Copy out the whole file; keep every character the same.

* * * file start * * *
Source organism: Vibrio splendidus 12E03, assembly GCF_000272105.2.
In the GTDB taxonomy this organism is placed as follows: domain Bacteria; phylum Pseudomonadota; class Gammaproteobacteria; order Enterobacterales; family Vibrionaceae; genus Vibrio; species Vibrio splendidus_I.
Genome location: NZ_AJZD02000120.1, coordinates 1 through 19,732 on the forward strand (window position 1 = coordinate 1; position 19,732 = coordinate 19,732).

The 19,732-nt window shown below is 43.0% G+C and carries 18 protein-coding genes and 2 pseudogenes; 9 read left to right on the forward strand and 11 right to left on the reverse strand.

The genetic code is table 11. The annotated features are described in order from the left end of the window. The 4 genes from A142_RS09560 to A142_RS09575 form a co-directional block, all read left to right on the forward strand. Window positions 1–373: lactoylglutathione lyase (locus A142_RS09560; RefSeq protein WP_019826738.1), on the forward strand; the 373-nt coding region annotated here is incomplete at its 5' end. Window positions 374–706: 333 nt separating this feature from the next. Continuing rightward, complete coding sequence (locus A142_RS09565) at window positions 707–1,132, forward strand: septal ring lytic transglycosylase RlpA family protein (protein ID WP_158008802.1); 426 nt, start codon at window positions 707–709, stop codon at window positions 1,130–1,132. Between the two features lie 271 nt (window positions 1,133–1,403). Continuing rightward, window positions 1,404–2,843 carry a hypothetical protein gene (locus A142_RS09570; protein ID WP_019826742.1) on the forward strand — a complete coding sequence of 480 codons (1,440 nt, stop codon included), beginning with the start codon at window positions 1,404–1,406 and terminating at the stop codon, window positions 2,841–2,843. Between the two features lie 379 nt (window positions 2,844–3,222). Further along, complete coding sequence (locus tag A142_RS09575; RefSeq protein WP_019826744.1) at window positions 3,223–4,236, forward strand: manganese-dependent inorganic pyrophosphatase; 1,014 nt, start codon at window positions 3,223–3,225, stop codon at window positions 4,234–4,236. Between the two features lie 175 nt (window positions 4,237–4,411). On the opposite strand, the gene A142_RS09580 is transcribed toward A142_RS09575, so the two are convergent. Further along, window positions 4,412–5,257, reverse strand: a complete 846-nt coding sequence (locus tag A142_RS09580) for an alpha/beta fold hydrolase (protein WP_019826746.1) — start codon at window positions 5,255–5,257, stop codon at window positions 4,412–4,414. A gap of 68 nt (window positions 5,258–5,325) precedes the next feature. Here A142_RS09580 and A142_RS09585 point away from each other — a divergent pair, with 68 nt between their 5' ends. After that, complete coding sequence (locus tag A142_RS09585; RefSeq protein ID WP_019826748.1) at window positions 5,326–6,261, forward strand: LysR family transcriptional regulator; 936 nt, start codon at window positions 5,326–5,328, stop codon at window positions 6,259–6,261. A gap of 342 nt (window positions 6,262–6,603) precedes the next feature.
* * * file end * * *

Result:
Source organism: Vibrio splendidus 12E03, assembly GCF_000272105.2.
In the GTDB taxonomy this organism is placed as follows: domain Bacteria; phylum Pseudomonadota; class Gammaproteobacteria; order Enterobacterales; family Vibrionaceae; genus Vibrio; species Vibrio splendidus_I.
Genome location: NZ_AJZD02000120.1, coordinates 1 through 19,732 on the forward strand (window position 1 = coordinate 1; position 19,732 = coordinate 19,732).

The 19,732-nt window shown below is 43.0% G+C and carries 18 protein-coding genes and 2 pseudogenes; 9 read left to right on the forward strand and 11 right to left on the reverse strand.

The genetic code is table 11. The annotated features are described in order from the left end of the window. The 4 genes from A142_RS09560 to A142_RS09575 form a co-directional block, all read left to right on the forward strand. Window positions 1–373: lactoylglutathione lyase (locus A142_RS09560; RefSeq protein WP_019826738.1), on the forward strand; the 373-nt coding region annotated here is incomplete at its 5' end. Window positions 374–706: 333 nt separating this feature from the next. Continuing rightward, complete coding sequence (locus A142_RS09565) at window positions 707–1,132, forward strand: septal ring lytic transglycosylase RlpA family protein (protein ID WP_158008802.1); 426 nt, start codon at window positions 707–709, stop codon at window positions 1,130–1,132. Between the two features lie 271 nt (window positions 1,133–1,403). Continuing rightward, window positions 1,404–2,843 carry a hypothetical protein gene (locus A142_RS09570; protein ID WP_019826742.1) on the forward strand — a complete coding sequence of 480 codons (1,440 nt, stop codon included), beginning with the start codon at window positions 1,404–1,406 and terminating at the stop codon, window positions 2,841–2,843. Between the two features lie 379 nt (window positions 2,844–3,222). Further along, complete coding sequence (locus tag A142_RS09575; RefSeq protein WP_019826744.1) at window positions 3,223–4,236, forward strand: manganese-dependent inorganic pyrophosphatase; 1,014 nt, start codon at window positions 3,223–3,225, stop codon at window positions 4,234–4,236. Between the two features lie 175 nt (window positions 4,237–4,411). On the opposite strand, the gene A142_RS09580 is transcribed toward A142_RS09575, so the two are convergent. Further along, window positions 4,412–5,257, reverse strand: a complete 846-nt coding sequence (locus tag A142_RS09580) for an alpha/beta fold hydrolase (protein WP_019826746.1) — start codon at window positions 5,255–5,257, stop codon at window positions 4,412–4,414. A gap of 68 nt (window positions 5,258–5,325) precedes the next feature. Here A142_RS09580 and A142_RS09585 point away from each other — a divergent pair, with 68 nt between their 5' ends. After that, complete coding sequence (locus tag A142_RS09585; RefSeq protein ID WP_019826748.1) at window positions 5,326–6,261, forward strand: LysR family transcriptional regulator; 936 nt, start codon at window positions 5,326–5,328, stop codon at window positions 6,259–6,261. A gap of 342 nt (window positions 6,262–6,603) precedes the next feature.